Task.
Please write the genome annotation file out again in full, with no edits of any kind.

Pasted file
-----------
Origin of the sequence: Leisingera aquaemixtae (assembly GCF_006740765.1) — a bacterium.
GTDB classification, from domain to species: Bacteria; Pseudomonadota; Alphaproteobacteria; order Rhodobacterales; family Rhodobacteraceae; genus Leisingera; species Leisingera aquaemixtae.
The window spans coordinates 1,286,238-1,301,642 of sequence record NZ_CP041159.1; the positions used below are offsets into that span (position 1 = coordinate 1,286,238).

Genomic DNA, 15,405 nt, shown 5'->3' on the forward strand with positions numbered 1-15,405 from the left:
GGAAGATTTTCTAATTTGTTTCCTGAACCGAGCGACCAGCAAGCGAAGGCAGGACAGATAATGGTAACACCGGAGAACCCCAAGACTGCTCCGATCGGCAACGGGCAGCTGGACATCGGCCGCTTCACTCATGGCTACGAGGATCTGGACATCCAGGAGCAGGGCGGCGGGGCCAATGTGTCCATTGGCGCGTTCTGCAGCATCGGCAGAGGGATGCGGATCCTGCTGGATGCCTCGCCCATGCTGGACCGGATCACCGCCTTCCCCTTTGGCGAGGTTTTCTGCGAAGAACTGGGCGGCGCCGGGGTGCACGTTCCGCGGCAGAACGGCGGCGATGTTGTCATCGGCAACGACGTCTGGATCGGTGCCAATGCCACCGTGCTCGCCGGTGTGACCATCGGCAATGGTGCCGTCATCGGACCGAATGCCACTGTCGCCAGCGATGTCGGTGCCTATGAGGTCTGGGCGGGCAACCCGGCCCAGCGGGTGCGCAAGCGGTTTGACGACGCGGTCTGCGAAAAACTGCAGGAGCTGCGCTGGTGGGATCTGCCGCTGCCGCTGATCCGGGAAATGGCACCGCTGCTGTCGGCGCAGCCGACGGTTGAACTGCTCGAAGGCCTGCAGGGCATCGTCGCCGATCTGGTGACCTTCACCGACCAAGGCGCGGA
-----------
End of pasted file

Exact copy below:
Origin of the sequence: Leisingera aquaemixtae (assembly GCF_006740765.1) — a bacterium.
GTDB classification, from domain to species: Bacteria; Pseudomonadota; Alphaproteobacteria; order Rhodobacterales; family Rhodobacteraceae; genus Leisingera; species Leisingera aquaemixtae.
The window spans coordinates 1,286,238-1,301,642 of sequence record NZ_CP041159.1; the positions used below are offsets into that span (position 1 = coordinate 1,286,238).

Genomic DNA, 15,405 nt, shown 5'->3' on the forward strand with positions numbered 1-15,405 from the left:
GGAAGATTTTCTAATTTGTTTCCTGAACCGAGCGACCAGCAAGCGAAGGCAGGACAGATAATGGTAACACCGGAGAACCCCAAGACTGCTCCGATCGGCAACGGGCAGCTGGACATCGGCCGCTTCACTCATGGCTACGAGGATCTGGACATCCAGGAGCAGGGCGGCGGGGCCAATGTGTCCATTGGCGCGTTCTGCAGCATCGGCAGAGGGATGCGGATCCTGCTGGATGCCTCGCCCATGCTGGACCGGATCACCGCCTTCCCCTTTGGCGAGGTTTTCTGCGAAGAACTGGGCGGCGCCGGGGTGCACGTTCCGCGGCAGAACGGCGGCGATGTTGTCATCGGCAACGACGTCTGGATCGGTGCCAATGCCACCGTGCTCGCCGGTGTGACCATCGGCAATGGTGCCGTCATCGGACCGAATGCCACTGTCGCCAGCGATGTCGGTGCCTATGAGGTCTGGGCGGGCAACCCGGCCCAGCGGGTGCGCAAGCGGTTTGACGACGCGGTCTGCGAAAAACTGCAGGAGCTGCGCTGGTGGGATCTGCCGCTGCCGCTGATCCGGGAAATGGCACCGCTGCTGTCGGCGCAGCCGACGGTTGAACTGCTCGAAGGCCTGCAGGGCATCGTCGCCGATCTGGTGACCTTCACCGACCAAGGCGCGGA